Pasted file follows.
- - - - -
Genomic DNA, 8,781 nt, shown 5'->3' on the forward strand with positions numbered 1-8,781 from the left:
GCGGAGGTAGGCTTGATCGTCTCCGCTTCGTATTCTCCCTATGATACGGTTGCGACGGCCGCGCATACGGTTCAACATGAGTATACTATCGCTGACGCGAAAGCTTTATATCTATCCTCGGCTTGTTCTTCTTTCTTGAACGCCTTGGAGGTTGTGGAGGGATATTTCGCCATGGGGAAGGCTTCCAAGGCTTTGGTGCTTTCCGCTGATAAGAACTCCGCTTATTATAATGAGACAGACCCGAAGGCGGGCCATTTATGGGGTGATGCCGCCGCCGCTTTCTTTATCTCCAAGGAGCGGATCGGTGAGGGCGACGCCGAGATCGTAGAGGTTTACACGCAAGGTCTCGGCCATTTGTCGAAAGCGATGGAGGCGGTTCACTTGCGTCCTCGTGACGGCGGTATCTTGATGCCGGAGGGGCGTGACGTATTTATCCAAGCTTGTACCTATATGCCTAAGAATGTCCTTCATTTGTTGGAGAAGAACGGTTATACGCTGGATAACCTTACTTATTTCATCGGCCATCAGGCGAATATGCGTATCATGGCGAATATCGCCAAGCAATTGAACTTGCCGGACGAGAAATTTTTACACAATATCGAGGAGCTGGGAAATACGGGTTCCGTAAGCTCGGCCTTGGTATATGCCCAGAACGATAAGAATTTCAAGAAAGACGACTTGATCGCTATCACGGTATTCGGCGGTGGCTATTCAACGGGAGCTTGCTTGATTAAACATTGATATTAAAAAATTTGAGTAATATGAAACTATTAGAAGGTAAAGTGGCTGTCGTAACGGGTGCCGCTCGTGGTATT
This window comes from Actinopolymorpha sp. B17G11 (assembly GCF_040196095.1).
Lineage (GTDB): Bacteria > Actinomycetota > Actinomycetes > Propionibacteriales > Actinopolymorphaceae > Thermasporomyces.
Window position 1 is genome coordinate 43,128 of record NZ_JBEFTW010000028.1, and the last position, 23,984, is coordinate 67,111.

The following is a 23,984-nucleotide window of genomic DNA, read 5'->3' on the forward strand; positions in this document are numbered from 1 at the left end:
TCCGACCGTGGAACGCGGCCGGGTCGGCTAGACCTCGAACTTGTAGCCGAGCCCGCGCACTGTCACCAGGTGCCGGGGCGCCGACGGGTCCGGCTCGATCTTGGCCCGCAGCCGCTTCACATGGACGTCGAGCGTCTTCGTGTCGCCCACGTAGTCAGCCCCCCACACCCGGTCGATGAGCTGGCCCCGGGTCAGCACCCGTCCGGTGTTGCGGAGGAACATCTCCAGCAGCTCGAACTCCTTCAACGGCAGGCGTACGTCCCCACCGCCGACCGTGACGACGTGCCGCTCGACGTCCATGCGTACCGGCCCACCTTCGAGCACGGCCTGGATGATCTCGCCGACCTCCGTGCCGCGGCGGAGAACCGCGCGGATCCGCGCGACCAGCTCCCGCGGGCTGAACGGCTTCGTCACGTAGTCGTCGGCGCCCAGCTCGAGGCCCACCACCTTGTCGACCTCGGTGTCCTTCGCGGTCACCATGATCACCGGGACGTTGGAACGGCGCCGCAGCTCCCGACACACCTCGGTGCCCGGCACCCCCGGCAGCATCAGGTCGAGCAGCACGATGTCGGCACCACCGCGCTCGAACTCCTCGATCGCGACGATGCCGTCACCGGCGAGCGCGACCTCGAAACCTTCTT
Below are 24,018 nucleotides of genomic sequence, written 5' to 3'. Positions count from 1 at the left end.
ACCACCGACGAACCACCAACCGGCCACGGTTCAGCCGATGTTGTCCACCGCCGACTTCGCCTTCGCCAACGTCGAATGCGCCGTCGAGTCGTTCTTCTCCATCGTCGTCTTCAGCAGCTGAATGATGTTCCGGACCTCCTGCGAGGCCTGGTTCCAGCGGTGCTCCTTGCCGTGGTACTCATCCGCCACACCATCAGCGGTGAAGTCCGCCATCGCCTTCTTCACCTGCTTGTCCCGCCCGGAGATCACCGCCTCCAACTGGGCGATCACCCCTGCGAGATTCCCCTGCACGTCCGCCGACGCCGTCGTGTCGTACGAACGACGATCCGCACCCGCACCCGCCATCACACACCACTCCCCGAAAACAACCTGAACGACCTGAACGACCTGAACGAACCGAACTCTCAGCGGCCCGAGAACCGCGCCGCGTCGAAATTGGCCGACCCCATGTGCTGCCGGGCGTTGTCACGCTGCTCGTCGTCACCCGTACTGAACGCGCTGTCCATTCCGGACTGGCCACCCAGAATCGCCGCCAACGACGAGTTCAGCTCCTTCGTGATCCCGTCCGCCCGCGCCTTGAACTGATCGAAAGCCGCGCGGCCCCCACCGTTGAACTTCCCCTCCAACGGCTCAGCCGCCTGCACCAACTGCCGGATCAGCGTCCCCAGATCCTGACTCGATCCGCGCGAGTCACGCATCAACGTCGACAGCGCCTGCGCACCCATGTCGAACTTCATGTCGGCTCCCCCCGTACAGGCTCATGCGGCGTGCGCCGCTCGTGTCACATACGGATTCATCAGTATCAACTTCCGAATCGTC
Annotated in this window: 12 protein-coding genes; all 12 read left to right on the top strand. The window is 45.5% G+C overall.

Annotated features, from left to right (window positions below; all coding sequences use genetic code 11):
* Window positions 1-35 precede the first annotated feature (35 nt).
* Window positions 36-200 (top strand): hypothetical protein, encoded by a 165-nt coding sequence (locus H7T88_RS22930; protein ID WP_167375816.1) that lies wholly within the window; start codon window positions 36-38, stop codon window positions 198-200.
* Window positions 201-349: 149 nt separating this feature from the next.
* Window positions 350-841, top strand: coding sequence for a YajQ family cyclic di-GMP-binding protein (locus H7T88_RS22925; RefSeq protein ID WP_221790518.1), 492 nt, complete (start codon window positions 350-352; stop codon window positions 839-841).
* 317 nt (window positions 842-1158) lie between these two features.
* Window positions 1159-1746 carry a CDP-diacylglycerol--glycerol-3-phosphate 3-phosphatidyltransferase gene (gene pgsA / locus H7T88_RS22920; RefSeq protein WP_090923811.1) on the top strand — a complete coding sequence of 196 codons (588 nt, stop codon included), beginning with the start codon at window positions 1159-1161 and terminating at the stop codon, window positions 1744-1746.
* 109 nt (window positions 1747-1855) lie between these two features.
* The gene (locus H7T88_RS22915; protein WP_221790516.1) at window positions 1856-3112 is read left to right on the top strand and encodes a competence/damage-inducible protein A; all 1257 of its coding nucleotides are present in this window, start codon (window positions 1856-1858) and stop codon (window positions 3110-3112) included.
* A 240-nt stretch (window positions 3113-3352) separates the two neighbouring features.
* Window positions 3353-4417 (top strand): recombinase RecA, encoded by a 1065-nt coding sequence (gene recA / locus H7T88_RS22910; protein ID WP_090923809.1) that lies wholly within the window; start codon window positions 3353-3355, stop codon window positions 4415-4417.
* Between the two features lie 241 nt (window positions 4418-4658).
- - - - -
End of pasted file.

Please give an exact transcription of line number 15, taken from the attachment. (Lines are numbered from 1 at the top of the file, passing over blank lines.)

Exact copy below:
* Window positions 350-841, top strand: coding sequence for a YajQ family cyclic di-GMP-binding protein (locus H7T88_RS22925; RefSeq protein ID WP_221790518.1), 492 nt, complete (start codon window positions 350-352; stop codon window positions 839-841).